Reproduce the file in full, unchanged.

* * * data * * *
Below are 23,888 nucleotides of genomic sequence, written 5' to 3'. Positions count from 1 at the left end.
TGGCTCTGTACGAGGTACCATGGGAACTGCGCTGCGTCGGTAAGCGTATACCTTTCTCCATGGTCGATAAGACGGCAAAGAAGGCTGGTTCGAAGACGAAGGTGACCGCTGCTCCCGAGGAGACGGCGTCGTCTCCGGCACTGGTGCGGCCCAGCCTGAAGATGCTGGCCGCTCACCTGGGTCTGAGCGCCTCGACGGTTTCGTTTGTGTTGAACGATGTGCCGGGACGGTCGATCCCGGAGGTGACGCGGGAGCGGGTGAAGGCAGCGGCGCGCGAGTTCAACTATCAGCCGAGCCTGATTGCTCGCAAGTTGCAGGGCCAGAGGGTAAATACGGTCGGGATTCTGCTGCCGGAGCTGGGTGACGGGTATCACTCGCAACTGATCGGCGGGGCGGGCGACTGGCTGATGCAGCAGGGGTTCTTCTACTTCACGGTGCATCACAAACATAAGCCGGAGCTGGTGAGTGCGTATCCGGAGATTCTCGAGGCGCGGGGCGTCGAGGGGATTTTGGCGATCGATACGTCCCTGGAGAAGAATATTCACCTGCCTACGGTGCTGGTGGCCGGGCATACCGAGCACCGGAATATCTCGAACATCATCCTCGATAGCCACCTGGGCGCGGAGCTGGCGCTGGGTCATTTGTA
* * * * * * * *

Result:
Below are 23,888 nucleotides of genomic sequence, written 5' to 3'. Positions count from 1 at the left end.
TGGCTCTGTACGAGGTACCATGGGAACTGCGCTGCGTCGGTAAGCGTATACCTTTCTCCATGGTCGATAAGACGGCAAAGAAGGCTGGTTCGAAGACGAAGGTGACCGCTGCTCCCGAGGAGACGGCGTCGTCTCCGGCACTGGTGCGGCCCAGCCTGAAGATGCTGGCCGCTCACCTGGGTCTGAGCGCCTCGACGGTTTCGTTTGTGTTGAACGATGTGCCGGGACGGTCGATCCCGGAGGTGACGCGGGAGCGGGTGAAGGCAGCGGCGCGCGAGTTCAACTATCAGCCGAGCCTGATTGCTCGCAAGTTGCAGGGCCAGAGGGTAAATACGGTCGGGATTCTGCTGCCGGAGCTGGGTGACGGGTATCACTCGCAACTGATCGGCGGGGCGGGCGACTGGCTGATGCAGCAGGGGTTCTTCTACTTCACGGTGCATCACAAACATAAGCCGGAGCTGGTGAGTGCGTATCCGGAGATTCTCGAGGCGCGGGGCGTCGAGGGGATTTTGGCGATCGATACGTCCCTGGAGAAGAATATTCACCTGCCTACGGTGCTGGTGGCCGGGCATACCGAGCACCGGAATATCTCGAACATCATCCTCGATAGCCACCTGGGCGCGGAGCTGGCGCTGGGTCATTTGTA